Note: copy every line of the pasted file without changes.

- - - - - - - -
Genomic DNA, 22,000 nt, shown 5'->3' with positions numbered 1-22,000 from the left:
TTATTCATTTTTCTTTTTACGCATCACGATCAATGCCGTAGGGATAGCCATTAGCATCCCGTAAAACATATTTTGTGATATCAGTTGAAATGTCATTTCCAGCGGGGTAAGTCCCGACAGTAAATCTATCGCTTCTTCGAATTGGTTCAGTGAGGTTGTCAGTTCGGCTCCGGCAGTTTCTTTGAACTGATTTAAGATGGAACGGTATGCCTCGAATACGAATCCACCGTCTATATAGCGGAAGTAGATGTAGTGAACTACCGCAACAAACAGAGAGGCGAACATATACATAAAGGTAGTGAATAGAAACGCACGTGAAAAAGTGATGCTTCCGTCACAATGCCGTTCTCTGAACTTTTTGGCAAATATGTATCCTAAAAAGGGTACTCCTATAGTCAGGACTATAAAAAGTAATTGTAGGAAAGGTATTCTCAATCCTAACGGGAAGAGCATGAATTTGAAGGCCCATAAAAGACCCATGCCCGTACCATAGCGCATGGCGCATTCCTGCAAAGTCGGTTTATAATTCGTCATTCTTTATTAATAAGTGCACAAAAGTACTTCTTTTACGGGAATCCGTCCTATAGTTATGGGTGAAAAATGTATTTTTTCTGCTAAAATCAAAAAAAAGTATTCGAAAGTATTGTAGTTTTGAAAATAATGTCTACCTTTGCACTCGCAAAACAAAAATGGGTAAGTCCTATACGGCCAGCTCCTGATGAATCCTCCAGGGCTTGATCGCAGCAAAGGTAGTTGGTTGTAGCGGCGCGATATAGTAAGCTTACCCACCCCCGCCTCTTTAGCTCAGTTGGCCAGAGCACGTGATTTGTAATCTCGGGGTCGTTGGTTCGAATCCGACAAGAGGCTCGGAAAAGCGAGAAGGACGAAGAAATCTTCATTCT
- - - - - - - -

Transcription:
Genomic DNA, 22,000 nt, shown 5'->3' with positions numbered 1-22,000 from the left:
TTATTCATTTTTCTTTTTACGCATCACGATCAATGCCGTAGGGATAGCCATTAGCATCCCGTAAAACATATTTTGTGATATCAGTTGAAATGTCATTTCCAGCGGGGTAAGTCCCGACAGTAAATCTATCGCTTCTTCGAATTGGTTCAGTGAGGTTGTCAGTTCGGCTCCGGCAGTTTCTTTGAACTGATTTAAGATGGAACGGTATGCCTCGAATACGAATCCACCGTCTATATAGCGGAAGTAGATGTAGTGAACTACCGCAACAAACAGAGAGGCGAACATATACATAAAGGTAGTGAATAGAAACGCACGTGAAAAAGTGATGCTTCCGTCACAATGCCGTTCTCTGAACTTTTTGGCAAATATGTATCCTAAAAAGGGTACTCCTATAGTCAGGACTATAAAAAGTAATTGTAGGAAAGGTATTCTCAATCCTAACGGGAAGAGCATGAATTTGAAGGCCCATAAAAGACCCATGCCCGTACCATAGCGCATGGCGCATTCCTGCAAAGTCGGTTTATAATTCGTCATTCTTTATTAATAAGTGCACAAAAGTACTTCTTTTACGGGAATCCGTCCTATAGTTATGGGTGAAAAATGTATTTTTTCTGCTAAAATCAAAAAAAAGTATTCGAAAGTATTGTAGTTTTGAAAATAATGTCTACCTTTGCACTCGCAAAACAAAAATGGGTAAGTCCTATACGGCCAGCTCCTGATGAATCCTCCAGGGCTTGATCGCAGCAAAGGTAGTTGGTTGTAGCGGCGCGATATAGTAAGCTTACCCACCCCCGCCTCTTTAGCTCAGTTGGCCAGAGCACGTGATTTGTAATCTCGGGGTCGTTGGTTCGAATCCGACAAGAGGCTCGGAAAAGCGAGAAGGACGAAGAAATCTTCATTCT